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This article was published on August 14, 2019

Amazon says its facial recognition tech can now detect fear

Amazon says its facial recognition tech can now detect fear
Ravie Lakshmanan

Amazon has announced that its facial recognition system can now detect “fear” by reading a person’s face.

Dubbed Rekognition, the software offers a comprehensive range of tools for face detection, analysis, and recognition in images and videos. It’s one among several services it offers to developers as part of its Amazon Web Services (AWS) cloud infrastructure.

“We have improved accuracy for emotion detection — for all seven emotions: ‘Happy,’ ‘Sad,’ ‘Angry,’ ‘Surprised,’ ‘Disgusted,’ ‘Calm,’ and ‘Confused’ — and added a new emotion: ‘Fear,'” the company said.

Among other accuracy and functionality enhancements, the retail giant has made updates to its facial analysis tool and improved the accuracy of identifying genders.

It’s to be noted that Amazon updated the software last week to be able to detect violent content such as blood, wounds, weapons, self-injury, corpses, as well as sexually explicit content.

The facial recognition debate

While fear could be leveraged for practical security use cases, reading a person’s emotions by their facial features risks mistakenly branding innocents as criminals, not to mention the potential for discriminatory and racial biases. After all, a machine learning software can only be as good as the data it learns from.

The development comes as facial recognition tech has been the subject of a growing debate among civil liberty groups and lawmakers, who have raised concerns related to false matches and arrests while balancing the need for public safety.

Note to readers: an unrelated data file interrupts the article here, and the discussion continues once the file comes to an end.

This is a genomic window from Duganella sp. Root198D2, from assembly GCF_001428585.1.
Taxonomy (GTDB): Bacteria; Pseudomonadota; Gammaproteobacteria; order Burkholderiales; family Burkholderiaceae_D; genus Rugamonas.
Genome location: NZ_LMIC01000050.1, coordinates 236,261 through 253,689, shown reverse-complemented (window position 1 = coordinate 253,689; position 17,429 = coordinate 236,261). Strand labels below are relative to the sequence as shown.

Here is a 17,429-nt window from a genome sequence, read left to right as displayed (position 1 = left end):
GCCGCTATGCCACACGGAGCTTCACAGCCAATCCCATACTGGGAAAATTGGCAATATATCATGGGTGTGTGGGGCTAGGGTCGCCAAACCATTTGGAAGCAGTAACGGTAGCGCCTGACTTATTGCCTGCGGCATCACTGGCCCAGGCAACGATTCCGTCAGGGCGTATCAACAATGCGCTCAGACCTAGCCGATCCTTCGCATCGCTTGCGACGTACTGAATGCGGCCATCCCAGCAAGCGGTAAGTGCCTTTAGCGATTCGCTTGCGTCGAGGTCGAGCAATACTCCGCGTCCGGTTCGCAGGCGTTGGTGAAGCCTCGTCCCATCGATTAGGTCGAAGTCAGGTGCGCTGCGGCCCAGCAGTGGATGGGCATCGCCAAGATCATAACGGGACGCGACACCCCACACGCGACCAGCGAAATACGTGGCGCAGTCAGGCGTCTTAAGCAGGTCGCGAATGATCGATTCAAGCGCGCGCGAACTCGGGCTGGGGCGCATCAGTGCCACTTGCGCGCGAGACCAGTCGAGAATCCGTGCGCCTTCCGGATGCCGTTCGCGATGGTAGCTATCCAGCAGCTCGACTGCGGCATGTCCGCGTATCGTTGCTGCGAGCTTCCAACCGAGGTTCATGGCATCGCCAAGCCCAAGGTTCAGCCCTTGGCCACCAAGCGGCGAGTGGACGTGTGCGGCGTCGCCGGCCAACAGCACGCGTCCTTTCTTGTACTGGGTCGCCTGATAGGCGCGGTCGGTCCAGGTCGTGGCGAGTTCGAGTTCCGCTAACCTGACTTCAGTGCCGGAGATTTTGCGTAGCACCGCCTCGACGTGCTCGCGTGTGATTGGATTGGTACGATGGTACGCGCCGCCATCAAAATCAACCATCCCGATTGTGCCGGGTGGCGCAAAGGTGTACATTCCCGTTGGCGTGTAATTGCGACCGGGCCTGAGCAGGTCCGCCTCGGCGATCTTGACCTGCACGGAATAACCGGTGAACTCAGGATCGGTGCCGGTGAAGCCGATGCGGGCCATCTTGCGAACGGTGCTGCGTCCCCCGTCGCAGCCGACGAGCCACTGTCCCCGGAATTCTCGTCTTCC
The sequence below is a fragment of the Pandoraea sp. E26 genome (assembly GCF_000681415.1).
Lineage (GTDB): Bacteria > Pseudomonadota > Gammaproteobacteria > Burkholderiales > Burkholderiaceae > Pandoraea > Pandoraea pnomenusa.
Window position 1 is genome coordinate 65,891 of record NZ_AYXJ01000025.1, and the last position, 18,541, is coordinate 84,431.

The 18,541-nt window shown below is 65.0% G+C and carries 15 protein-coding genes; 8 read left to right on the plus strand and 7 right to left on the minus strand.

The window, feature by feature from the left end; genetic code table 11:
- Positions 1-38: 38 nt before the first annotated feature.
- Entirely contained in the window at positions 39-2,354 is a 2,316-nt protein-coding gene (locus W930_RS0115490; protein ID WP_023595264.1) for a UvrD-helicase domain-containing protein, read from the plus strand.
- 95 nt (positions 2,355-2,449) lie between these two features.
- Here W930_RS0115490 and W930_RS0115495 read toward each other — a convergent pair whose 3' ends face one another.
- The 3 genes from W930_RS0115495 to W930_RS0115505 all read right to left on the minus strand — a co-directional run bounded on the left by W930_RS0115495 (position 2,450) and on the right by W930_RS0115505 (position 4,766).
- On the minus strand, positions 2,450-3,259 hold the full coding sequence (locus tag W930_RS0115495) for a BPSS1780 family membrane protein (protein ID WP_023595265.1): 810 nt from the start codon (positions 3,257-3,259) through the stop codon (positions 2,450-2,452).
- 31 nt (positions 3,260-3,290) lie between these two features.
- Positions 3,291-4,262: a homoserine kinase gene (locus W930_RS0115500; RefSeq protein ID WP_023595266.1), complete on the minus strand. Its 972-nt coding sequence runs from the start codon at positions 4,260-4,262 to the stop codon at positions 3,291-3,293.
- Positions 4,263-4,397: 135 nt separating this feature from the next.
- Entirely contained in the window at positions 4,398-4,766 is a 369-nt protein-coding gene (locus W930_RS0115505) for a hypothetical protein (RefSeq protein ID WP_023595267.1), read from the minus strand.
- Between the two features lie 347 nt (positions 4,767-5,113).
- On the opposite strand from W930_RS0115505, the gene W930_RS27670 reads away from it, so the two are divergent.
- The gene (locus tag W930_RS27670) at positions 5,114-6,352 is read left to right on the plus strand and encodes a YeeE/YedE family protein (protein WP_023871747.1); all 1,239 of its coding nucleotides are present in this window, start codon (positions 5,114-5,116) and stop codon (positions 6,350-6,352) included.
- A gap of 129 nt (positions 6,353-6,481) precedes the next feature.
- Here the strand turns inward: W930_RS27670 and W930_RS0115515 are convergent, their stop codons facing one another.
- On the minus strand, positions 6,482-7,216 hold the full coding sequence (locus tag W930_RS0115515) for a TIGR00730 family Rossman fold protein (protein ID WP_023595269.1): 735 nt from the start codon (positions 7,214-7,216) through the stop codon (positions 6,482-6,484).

Amazon’s AI-powered facial recognition solution may be constantly developing new smarts, but has also come under repeated criticism for erroneously matching 28 members of Congress as people who have been arrested for a crime.

In addition, Vice reported last week how Ring, Amazon’s home surveillance company, is coaching law enforcement on different means to convince residents to share camera footage with them without a warrant.

The question is not whether the software’s technical problems are solvable. The question is whether can we trust organizations — counting governments — to apply facial recognition responsibly.

Amazon’s ethical dilemma

Rekognition has attracted further scrutiny owing to its use by law enforcement agencies in the US, which have led to some police departments worry that its usage would pose surveillance concerns.

“Even though our software is being used to identify persons of interest from images provided to the [sheriff’s office], the perception might be that we are constantly checking faces from everything, kind of a Big Brother vibe,” per emails from Oregon police officials.

Amazon, for its part, hasn’t acknowledged whether it has partnered with US Immigration and Customs Enforcement (ICE) to use the software. But it did pitch its tech, according to emails obtained by the American Civil Liberties Union (ACLU), triggering massive backlash from human rights advocates and its own employees.

ACLU has also warned the technology is ripe for abuse, while urging Amazon to stop selling the technology to governments.

Whether or not the intended goal is mass surveillance, Amazon has deflected any concerns the technology is inherently privacy invasive.

Reiterating the utility of such AI-based tools in the real world, it has said, “Our quality of life would be much worse today if we outlawed new technology because some people could choose to abuse the technology.”

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